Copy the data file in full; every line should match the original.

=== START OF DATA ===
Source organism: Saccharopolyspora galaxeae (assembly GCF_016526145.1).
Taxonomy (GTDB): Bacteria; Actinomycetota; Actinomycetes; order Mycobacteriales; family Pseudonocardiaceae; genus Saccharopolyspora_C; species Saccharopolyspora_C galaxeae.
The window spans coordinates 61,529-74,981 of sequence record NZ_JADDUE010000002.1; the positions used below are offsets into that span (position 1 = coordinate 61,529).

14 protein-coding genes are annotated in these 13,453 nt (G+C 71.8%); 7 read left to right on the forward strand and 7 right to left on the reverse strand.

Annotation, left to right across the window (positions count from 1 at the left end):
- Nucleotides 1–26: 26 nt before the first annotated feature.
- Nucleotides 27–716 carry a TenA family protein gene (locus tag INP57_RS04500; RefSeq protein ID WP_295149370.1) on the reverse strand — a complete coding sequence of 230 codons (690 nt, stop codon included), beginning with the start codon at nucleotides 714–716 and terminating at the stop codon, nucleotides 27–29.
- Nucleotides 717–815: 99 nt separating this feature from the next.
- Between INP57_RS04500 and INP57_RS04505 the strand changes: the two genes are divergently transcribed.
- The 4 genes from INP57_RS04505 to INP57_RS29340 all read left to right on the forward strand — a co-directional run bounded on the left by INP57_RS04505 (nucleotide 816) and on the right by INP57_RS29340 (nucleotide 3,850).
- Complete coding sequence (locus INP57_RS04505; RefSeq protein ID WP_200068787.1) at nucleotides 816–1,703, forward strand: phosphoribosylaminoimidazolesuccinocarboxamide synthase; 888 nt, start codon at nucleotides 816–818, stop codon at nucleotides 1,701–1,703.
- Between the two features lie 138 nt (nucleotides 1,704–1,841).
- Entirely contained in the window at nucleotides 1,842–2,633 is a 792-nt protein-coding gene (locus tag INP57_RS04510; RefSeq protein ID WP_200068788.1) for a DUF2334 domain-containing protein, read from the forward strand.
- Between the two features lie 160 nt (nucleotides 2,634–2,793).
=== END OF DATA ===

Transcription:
Source organism: Saccharopolyspora galaxeae (assembly GCF_016526145.1).
Taxonomy (GTDB): Bacteria; Actinomycetota; Actinomycetes; order Mycobacteriales; family Pseudonocardiaceae; genus Saccharopolyspora_C; species Saccharopolyspora_C galaxeae.
The window spans coordinates 61,529-74,981 of sequence record NZ_JADDUE010000002.1; the positions used below are offsets into that span (position 1 = coordinate 61,529).

14 protein-coding genes are annotated in these 13,453 nt (G+C 71.8%); 7 read left to right on the forward strand and 7 right to left on the reverse strand.

Annotation, left to right across the window (positions count from 1 at the left end):
- Nucleotides 1–26: 26 nt before the first annotated feature.
- Nucleotides 27–716 carry a TenA family protein gene (locus tag INP57_RS04500; RefSeq protein ID WP_295149370.1) on the reverse strand — a complete coding sequence of 230 codons (690 nt, stop codon included), beginning with the start codon at nucleotides 714–716 and terminating at the stop codon, nucleotides 27–29.
- Nucleotides 717–815: 99 nt separating this feature from the next.
- Between INP57_RS04500 and INP57_RS04505 the strand changes: the two genes are divergently transcribed.
- The 4 genes from INP57_RS04505 to INP57_RS29340 all read left to right on the forward strand — a co-directional run bounded on the left by INP57_RS04505 (nucleotide 816) and on the right by INP57_RS29340 (nucleotide 3,850).
- Complete coding sequence (locus INP57_RS04505; RefSeq protein ID WP_200068787.1) at nucleotides 816–1,703, forward strand: phosphoribosylaminoimidazolesuccinocarboxamide synthase; 888 nt, start codon at nucleotides 816–818, stop codon at nucleotides 1,701–1,703.
- Between the two features lie 138 nt (nucleotides 1,704–1,841).
- Entirely contained in the window at nucleotides 1,842–2,633 is a 792-nt protein-coding gene (locus tag INP57_RS04510; RefSeq protein ID WP_200068788.1) for a DUF2334 domain-containing protein, read from the forward strand.
- Between the two features lie 160 nt (nucleotides 2,634–2,793).